Introduction

Samsung's Connect Home is the one smart router to rule all your SmartThings. What sort of dark magic gives the Connect Home all this power? Let's tear it apart and take a look!

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This teardown is not a repair guide. To repair your Samsung Connect Home, use our service manual.

So what can this circuit-filled puck do? Wi-Fi: 400 Mbps @ 2.4 GHz, 866 Mbps @ 5 GHz (AC1300). Up to 1,500 square feet wireless coverage.
  • So what can this circuit-filled puck do?

    • Wi-Fi: 400 Mbps @ 2.4 GHz, 866 Mbps @ 5 GHz (AC1300).

    • Up to 1,500 square feet wireless coverage.

    • SmartThings connectivity via Bluetooth, Zigbee, and Z Wave.

    • Play hockey.

  • If you opted for the shinier Connect Home Pro, you get upgraded Wi-Fi capability:

    • Wi-Fi: 800 Mbps @ 2.4 GHz, 1,733 Mbps @ 5 GHz (AC2600).

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No, it's not a new probe droid—just the backside of the Connect! Ever the minimalist, the Connect Home sports just three ports for power, WAN, and LAN, plus a reset pinhole.
  • No, it's not a new probe droid—just the backside of the Connect!

    • Ever the minimalist, the Connect Home sports just three ports for power, WAN, and LAN, plus a reset pinhole.

  • Grill vents line all four sides of the bottom panel to keep the Connect cool.

  • The bottom sticker could contain interesting secret information, but all we found are serials numbers and wireless certifications.

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  • We start our search for screws in one of their favorite hiding places—under a rubber foot.

  • These are not the screw holes we're looking for. Oh wait, yes they are! Standard Phillips #00 too—kudos to Samsung for using common screws.

  • Not only do these opening picks get us inside some stubborn cases, but they can also give any device some cute flippers.

    • That said, it's probably not a good idea to let your Connect go swimming.

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It must get really hot in here—the first thing we spy is a massive ducted heatsink! What could this be cooling? And if we thought the Home had a big heatsink, the Connect Pro gets a fan too! That's some serious cooling for an otherwise inconspicuous router.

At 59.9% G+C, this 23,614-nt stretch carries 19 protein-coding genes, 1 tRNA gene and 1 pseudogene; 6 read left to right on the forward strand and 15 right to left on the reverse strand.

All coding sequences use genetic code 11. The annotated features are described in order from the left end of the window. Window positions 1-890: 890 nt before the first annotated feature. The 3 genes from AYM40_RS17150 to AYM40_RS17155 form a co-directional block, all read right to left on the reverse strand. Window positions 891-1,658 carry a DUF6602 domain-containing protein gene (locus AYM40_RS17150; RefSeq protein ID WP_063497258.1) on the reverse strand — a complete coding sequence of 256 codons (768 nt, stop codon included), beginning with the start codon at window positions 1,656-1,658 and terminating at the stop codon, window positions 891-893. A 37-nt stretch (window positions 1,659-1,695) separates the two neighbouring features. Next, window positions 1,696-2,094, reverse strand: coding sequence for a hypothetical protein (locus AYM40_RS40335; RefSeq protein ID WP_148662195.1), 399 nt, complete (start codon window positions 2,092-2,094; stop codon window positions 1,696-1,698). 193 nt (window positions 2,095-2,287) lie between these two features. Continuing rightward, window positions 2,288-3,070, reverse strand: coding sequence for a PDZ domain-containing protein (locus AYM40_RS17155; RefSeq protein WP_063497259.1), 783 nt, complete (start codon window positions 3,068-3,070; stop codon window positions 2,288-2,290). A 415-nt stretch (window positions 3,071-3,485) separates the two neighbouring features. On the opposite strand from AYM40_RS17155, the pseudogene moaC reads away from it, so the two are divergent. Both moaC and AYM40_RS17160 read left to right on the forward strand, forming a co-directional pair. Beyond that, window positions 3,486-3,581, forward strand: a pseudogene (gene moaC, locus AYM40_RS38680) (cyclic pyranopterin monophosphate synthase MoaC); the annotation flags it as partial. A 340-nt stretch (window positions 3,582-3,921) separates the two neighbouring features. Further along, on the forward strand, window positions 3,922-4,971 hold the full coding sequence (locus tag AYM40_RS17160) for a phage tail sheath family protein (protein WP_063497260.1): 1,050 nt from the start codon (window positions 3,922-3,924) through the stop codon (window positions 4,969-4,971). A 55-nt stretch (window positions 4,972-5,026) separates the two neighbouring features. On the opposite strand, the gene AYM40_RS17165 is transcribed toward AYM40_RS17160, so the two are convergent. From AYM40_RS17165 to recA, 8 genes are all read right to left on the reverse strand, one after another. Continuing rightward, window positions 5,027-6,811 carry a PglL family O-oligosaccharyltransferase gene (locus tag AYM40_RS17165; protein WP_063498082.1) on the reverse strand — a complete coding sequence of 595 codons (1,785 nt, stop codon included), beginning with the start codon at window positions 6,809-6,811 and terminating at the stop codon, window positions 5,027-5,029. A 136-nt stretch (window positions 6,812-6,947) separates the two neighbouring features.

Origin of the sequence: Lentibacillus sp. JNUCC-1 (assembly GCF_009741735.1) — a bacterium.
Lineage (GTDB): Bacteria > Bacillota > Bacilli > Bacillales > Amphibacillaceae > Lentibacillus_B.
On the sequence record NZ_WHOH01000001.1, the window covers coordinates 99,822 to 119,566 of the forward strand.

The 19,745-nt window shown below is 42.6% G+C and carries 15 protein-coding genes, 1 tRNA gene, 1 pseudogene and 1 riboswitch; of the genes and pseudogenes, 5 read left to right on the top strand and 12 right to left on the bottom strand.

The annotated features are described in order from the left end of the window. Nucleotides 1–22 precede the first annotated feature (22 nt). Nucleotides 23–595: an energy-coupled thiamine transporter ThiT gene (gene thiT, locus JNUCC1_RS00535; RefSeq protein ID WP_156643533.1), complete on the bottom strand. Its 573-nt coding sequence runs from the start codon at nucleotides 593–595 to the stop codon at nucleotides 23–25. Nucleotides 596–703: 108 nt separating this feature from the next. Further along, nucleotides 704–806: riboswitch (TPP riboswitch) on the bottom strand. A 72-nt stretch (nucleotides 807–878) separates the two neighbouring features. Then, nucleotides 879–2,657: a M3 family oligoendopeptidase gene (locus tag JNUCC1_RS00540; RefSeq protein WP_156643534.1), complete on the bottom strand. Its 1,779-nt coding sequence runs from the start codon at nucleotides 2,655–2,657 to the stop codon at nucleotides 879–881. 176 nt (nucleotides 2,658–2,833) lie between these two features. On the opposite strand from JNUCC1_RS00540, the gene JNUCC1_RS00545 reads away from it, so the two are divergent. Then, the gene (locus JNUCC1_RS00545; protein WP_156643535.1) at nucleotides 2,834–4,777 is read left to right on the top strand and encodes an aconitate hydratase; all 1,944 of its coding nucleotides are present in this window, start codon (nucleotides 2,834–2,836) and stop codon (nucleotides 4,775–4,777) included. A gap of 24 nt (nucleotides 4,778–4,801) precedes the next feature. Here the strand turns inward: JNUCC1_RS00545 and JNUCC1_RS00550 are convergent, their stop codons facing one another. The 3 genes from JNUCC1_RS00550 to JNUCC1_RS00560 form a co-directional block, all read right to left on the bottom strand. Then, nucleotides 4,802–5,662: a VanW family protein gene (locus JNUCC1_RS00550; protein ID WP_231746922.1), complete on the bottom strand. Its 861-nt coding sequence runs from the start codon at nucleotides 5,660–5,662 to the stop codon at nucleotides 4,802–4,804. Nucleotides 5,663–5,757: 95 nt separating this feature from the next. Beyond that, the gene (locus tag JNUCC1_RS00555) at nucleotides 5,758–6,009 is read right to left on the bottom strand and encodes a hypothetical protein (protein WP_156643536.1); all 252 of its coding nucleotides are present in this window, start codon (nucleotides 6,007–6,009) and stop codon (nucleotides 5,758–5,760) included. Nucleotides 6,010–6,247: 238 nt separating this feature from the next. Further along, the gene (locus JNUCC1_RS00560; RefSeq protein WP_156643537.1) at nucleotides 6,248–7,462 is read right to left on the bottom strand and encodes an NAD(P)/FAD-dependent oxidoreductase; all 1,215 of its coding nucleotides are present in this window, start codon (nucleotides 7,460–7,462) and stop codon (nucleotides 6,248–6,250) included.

• It must get really hot in here—the first thing we spy is a massive ducted heatsink! What could this be cooling?

  • And if we thought the Home had a big heatsink, the Connect Pro gets a fan too!

    • That's some serious cooling for an otherwise inconspicuous router.

  • We take a look under the Connect's heatsink to find a large shielded area—just another barrier to our chip curiosity.

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On the back of the board we spy the Z-wave antenna (the black rectangle on the left), and some metal contact clips mounted in the case. The board has some coaxial connectors, but seems to be using spring contacts instead—a nice repair-friendly, low wear connection option. And finally, a lone LED handles the task of communicating the Connect's status to the world. Stay strong little guy!
  • On the back of the board we spy the Z-wave antenna (the black rectangle on the left), and some metal contact clips mounted in the case.

  • The board has some coaxial connectors, but seems to be using spring contacts instead—a nice repair-friendly, low wear connection option.

  • And finally, a lone LED handles the task of communicating the Connect's status to the world. Stay strong little guy!

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With the EMI shields unsealed, let's see what treasures lie revealed: Qualcomm IPQ4019 SoC—the main brains of the device, and the reason for the giant heatsink
  • With the EMI shields unsealed, let's see what treasures lie revealed:

    • Qualcomm IPQ4019 SoC—the main brains of the device, and the reason for the giant heatsink

    • Qualcomm Atheros QCA8072 ethernet switch on a chip

    • Sigma Designs SD3503 serial interface modem SoC

    • Samsung K4B4G1646E 512MB DDR3L SDRAM

    • Samsung KLM4G1FEPD 4GB NAND Flash memory

    • Silicon Labs EFR32 Zigbee radio controller

    • CSR 8811 Bluetooth 4.1 radio

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How does the Pro version compare? Here are the major differences: CPU upgrade: Qualcomm IPQ8065 SoC quad-core network processor (vs. IPQ4019)
  • How does the Pro version compare? Here are the major differences:

    • CPU upgrade: Qualcomm IPQ8065 SoC quad-core network processor (vs. IPQ4019)

    • Ethernet switch upgrade: Qualcomm QCA8337 (vs. QCA8072)

    • RAM upgrade: Two Samsung K4B4G1646E 512MB DDR3L SDRAM (instead of one)

    • Two Qualcomm QCA9984 802.11ac radio SoC's, which allows more devices to connect at faster speeds.

    • More power sources and converters to handle the added load.

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We have reached the end of the tour. Thank you for choosing iFixit as your site for repair manuals and cool teardowns.
  • We have reached the end of the tour. Thank you for choosing iFixit as your site for repair manuals and cool teardowns.

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Final Thoughts
  • The case is held together with standard screws and reusable plastic clips.
  • All antennas easily detach from the main board thanks to spring contacts.
  • While they're not likely to need replacement ports are soldered onto the main board, complicating repair.
Repairability Score
8
Repairability 8 out of 10
(10 is easiest to repair)

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